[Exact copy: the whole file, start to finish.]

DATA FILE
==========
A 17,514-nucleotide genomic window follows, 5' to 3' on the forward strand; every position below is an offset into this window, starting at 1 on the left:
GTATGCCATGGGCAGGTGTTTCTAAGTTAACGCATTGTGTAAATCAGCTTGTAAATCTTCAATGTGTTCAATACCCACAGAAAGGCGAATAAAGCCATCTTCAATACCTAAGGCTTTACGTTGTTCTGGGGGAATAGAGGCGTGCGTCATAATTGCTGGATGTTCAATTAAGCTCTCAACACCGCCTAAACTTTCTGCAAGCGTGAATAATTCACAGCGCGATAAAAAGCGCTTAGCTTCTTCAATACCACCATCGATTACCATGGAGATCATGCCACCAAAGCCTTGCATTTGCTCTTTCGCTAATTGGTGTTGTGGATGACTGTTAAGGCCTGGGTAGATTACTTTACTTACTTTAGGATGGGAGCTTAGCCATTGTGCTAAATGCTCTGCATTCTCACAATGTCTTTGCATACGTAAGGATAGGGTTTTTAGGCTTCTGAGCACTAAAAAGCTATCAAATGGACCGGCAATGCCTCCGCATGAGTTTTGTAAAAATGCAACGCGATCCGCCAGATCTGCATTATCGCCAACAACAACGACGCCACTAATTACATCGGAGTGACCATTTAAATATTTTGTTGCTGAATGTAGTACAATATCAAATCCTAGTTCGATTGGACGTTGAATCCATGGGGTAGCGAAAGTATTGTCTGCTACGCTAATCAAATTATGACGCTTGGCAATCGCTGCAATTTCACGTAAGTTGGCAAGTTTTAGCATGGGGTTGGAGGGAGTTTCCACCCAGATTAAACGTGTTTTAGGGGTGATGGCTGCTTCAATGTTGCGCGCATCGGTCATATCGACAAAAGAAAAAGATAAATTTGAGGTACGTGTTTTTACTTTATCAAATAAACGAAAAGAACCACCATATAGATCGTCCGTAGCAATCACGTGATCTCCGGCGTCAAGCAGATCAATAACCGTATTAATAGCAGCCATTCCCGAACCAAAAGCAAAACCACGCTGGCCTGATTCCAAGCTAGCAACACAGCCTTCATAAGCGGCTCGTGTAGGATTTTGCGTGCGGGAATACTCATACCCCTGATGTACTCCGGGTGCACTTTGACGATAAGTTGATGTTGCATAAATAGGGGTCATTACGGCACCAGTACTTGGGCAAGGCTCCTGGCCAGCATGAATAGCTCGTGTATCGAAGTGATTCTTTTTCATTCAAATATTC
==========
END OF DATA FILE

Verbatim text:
A 17,514-nucleotide genomic window follows, 5' to 3' on the forward strand; every position below is an offset into this window, starting at 1 on the left:
GTATGCCATGGGCAGGTGTTTCTAAGTTAACGCATTGTGTAAATCAGCTTGTAAATCTTCAATGTGTTCAATACCCACAGAAAGGCGAATAAAGCCATCTTCAATACCTAAGGCTTTACGTTGTTCTGGGGGAATAGAGGCGTGCGTCATAATTGCTGGATGTTCAATTAAGCTCTCAACACCGCCTAAACTTTCTGCAAGCGTGAATAATTCACAGCGCGATAAAAAGCGCTTAGCTTCTTCAATACCACCATCGATTACCATGGAGATCATGCCACCAAAGCCTTGCATTTGCTCTTTCGCTAATTGGTGTTGTGGATGACTGTTAAGGCCTGGGTAGATTACTTTACTTACTTTAGGATGGGAGCTTAGCCATTGTGCTAAATGCTCTGCATTCTCACAATGTCTTTGCATACGTAAGGATAGGGTTTTTAGGCTTCTGAGCACTAAAAAGCTATCAAATGGACCGGCAATGCCTCCGCATGAGTTTTGTAAAAATGCAACGCGATCCGCCAGATCTGCATTATCGCCAACAACAACGACGCCACTAATTACATCGGAGTGACCATTTAAATATTTTGTTGCTGAATGTAGTACAATATCAAATCCTAGTTCGATTGGACGTTGAATCCATGGGGTAGCGAAAGTATTGTCTGCTACGCTAATCAAATTATGACGCTTGGCAATCGCTGCAATTTCACGTAAGTTGGCAAGTTTTAGCATGGGGTTGGAGGGAGTTTCCACCCAGATTAAACGTGTTTTAGGGGTGATGGCTGCTTCAATGTTGCGCGCATCGGTCATATCGACAAAAGAAAAAGATAAATTTGAGGTACGTGTTTTTACTTTATCAAATAAACGAAAAGAACCACCATATAGATCGTCCGTAGCAATCACGTGATCTCCGGCGTCAAGCAGATCAATAACCGTATTAATAGCAGCCATTCCCGAACCAAAAGCAAAACCACGCTGGCCTGATTCCAAGCTAGCAACACAGCCTTCATAAGCGGCTCGTGTAGGATTTTGCGTGCGGGAATACTCATACCCCTGATGTACTCCGGGTGCACTTTGACGATAAGTTGATGTTGCATAAATAGGGGTCATTACGGCACCAGTACTTGGGCAAGGCTCCTGGCCAGCATGAATAGCTCGTGTATCGAAGTGATTCTTTTTCATTCAAATATTC